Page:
‘Don’t talk like that in front of her, she’s just a kid.’
‘I’m telling you, they ripped us off. Look.’ Flemming shoved the brick toward Alderborough. Gold flakes flittered to the ground at their feet.
‘Is there any of it left?’
‘Couple dozen ingots, that’s all. I don’t know why I let you talk me into this cryo shit. We could have left the country, you know.’
‘With half a ton of gold? That’s real smart thinking Flemming.’
‘It was supposed to be ten years.’ Flemming walked over to the middle cryonic canister, tracing his initials lightly over the frosted glass. ‘And what about the good Dr. Kowalski? I think he’s dead.’ He turned and studied Alderborough. The other man shrugged.
‘So much for scientific genius, huh?’
Alderborough bowed his head, re-reading the page that lay open in front of him.
‘There was a holocaust. Near as I can figure out, it must have happened a couple of years after we went under. It’s all here.’ He swept his arm across the piles of binders. ‘Holy Binders. That’s what they call them. Listen to this.’ Alderborough scrambled over the floor, reached for another binder and flipped through the first few pages. He ran a finger down the lines of hand-written script, then cleared his throat.
‘ “Yea tho I walked through the valley of the shadow of death,
But I believed.
And it came upon me, in the third year,
But I believed.
And the Holy Trinity descended upon me in its gilded vessels,
And verily I believed.
I heard behind me a great voice, as of a trumpet,
Saying, we are Alpha and Omega.
Write the things which thou hast seen,
And the things which are,
And the things which shall be hereafter.
Thus thou art charged.
And thus thou shalt be anointed as prophet.
And I believed.Gather unto thy breast a flock, the chosen,
And among them, command a sanctuary unto which only the chosen shall dwell.
Thou shalt know the wealth of our gifts,
Thou shalt fear no evil, no enemy,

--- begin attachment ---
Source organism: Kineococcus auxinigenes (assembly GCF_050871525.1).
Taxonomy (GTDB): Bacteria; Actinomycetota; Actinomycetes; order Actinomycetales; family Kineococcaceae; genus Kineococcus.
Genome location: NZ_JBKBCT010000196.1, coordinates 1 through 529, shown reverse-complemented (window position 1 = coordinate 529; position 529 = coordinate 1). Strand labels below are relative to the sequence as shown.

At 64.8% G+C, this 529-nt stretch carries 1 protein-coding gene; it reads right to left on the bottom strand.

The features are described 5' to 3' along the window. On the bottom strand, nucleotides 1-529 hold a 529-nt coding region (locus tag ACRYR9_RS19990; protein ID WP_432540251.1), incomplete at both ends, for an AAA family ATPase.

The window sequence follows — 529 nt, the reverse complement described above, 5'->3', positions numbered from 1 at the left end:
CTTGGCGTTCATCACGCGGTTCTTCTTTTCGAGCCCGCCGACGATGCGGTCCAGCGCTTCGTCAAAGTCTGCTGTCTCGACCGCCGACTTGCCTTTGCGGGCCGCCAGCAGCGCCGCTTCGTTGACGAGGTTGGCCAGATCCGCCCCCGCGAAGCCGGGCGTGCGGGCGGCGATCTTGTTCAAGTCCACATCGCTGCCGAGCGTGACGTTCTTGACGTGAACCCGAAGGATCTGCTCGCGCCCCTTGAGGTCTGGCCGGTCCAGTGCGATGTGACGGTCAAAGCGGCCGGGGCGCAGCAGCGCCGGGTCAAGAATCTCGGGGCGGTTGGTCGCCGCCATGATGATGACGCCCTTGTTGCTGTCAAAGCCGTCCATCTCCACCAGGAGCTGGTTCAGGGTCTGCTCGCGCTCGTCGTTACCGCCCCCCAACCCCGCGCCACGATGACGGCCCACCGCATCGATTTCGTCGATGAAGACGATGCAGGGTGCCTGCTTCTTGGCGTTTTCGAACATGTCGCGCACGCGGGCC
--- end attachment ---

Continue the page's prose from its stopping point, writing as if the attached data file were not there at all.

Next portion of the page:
For thou art the chosen,
And thou art the prophet among chosen.
Thus thou shalt leadeth them in our name,
Early Coptic altar carved into the wall of the…
Until we are risen.
And verily I believed.” ‘
Alderborough looked up. Flemming snorted, ran a hand across his forehead. Flecks of gold paint remained.
‘Clever bastards, these High Priests. Hand pick a few traumatized survivors and convince them only the chosen get to wait on them hand and foot, all in the name of the Sleeping Gods. Parade the gold and cryonic canisters as proof. Powerful stuff.’
‘Well, it worked, didn’t it? Except for Kowalski. There’s supposed to be three of us; it’s starting to make them edgy. I wish we could figure out how to revive him.’
‘To hell with that. I think we should grab the rest of the gold, the real stuff, and figure out how to get out of here.’
◊ ◊ ◊
Annie paused to re-adjust the gold bar that sagged in her side pouch. Each step of her journey brought another reminder of its presence; she was beginning to feel the lump of a bruise on her hip. But High Priest Smith had always taken one of the bars when he ventured into the wilderness. Now Annie knew she must do the same.
Earlier that day she had searched the compound, but found that her Gods had vanished and she thought she would find them in the wilderness walking with the spirit of the Sleeping God who had not awakened. She would talk to them, just as High Priest Smith had done, then make her offering of gold. They would teach her. They would give her the livestock. They would make a gift of the paper for the Holy Binders.